API chief economist John Felmy told reporters during a Friday press conference that while US energy costs are down, more can be done from the nation to help its consumers.
His remarks were as follows:
The recent surge in domestic energy production on state and private lands―brought about by hydraulic fracturing and horizontal drilling―has helped put downward pressure on prices for gasoline, diesel and natural gas. But production on federal lands―where the administration has control―has fallen dramatically," said Felmy.
US Gasoline prices are $3.22/gal today as we approach the Thanksgiving week, according to AAA. After falling for much of the summer and fall, prices have recently been pushed up by increases in world crude oil prices and rising US demand.
However, the US Energy Information Administrations latest driving season forecast projects that gasoline and diesel prices will hold steady through at least the first half of 2014 (STEO, November 13, 2013).
US refineries continue to produce record amounts of gasoline. In fact, APIs monthly petroleum statistics, being released today, show that refineries produced a record amount of gasoline and distillate year to date.
With the right government policies that open up federal lands and waters for responsible development while speeding up the permitting process, we can do more to help consumers. Increasing oil production would add supplies that could help put additional downward pressure on gasoline prices. And it would mean more jobs and more revenue to our government to help pay for education and hospitals.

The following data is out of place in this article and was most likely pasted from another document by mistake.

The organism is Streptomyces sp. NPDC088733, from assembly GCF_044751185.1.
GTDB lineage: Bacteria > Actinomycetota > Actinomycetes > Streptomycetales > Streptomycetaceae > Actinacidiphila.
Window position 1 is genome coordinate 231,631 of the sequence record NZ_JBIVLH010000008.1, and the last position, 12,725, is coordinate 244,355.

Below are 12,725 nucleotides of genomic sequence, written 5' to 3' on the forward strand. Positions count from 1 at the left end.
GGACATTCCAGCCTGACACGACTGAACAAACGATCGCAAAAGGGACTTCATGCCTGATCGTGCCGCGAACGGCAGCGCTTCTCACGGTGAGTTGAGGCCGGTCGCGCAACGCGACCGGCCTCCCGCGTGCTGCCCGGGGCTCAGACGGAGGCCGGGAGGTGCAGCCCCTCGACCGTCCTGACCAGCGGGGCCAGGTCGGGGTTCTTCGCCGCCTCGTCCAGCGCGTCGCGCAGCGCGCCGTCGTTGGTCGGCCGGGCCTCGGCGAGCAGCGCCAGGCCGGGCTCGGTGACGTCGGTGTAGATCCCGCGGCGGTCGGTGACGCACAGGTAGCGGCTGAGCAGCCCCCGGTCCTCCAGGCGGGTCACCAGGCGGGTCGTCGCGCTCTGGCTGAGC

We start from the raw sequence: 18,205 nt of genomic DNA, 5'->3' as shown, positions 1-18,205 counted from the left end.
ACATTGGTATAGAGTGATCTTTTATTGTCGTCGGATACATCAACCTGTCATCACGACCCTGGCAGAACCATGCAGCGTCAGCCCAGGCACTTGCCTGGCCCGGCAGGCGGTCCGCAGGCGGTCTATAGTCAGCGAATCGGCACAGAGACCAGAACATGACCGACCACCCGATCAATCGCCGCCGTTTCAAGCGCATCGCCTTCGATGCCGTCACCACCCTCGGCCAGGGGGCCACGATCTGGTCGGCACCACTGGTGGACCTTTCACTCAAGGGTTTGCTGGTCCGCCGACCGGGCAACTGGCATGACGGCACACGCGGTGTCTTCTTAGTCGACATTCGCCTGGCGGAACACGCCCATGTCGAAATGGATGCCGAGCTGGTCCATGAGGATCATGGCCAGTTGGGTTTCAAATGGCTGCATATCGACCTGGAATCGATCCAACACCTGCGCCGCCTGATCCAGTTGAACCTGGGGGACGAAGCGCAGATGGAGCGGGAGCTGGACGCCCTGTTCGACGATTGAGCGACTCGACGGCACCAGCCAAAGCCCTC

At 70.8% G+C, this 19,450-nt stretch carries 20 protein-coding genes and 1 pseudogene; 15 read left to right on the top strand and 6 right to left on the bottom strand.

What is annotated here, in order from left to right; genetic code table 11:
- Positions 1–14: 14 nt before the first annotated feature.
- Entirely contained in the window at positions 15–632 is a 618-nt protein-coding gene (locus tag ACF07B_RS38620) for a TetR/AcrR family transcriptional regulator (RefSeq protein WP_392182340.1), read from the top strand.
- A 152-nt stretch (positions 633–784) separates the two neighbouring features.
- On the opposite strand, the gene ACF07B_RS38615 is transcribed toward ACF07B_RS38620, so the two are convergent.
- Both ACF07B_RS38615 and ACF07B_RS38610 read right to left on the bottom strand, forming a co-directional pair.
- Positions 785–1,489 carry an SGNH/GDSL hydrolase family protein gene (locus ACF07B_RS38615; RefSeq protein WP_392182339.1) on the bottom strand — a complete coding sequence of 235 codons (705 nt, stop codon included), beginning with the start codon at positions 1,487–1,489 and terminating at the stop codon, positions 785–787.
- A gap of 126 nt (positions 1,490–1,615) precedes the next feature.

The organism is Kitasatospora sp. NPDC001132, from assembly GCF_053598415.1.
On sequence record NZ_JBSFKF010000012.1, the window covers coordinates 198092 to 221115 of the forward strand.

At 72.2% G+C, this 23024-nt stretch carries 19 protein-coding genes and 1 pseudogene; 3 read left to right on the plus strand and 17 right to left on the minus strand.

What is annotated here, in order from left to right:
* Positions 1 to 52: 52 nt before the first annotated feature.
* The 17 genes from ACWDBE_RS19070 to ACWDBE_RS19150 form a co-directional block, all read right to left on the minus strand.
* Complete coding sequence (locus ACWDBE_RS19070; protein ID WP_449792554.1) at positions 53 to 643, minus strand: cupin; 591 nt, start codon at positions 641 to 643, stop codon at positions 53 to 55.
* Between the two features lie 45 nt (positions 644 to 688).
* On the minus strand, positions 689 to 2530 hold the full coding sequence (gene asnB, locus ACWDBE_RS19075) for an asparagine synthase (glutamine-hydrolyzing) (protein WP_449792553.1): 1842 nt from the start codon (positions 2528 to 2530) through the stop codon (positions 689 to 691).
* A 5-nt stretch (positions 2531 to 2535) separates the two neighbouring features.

We also have concerns that government regulations threaten to increase costs. One major concern is ever increasing biofuel mandates under the Renewable Fuel Standard. These mandates could drive up gasoline costs by 30% and the cost of diesel by 300% by 2015, according to a study by NERA. EPAs recent proposal to trim next years mandate is a welcome stopgap, but ultimately Congress must repeal these ever increasing biofuels mandates to protect consumers in the long run.
Also, duplicative new federal regulations being considered for natural gas and hydraulic fracturing could jeopardize the shale energy revolution. States are already regulating effectively; adding another layer of regulation is unnecessary and counterproductive. . .
The good news is that energy costs are for the most part down. But there are specific policy changes the administration and Congress should make to help put downward pressure on prices. There are also small changes consumers can make that will save them over the course of a year.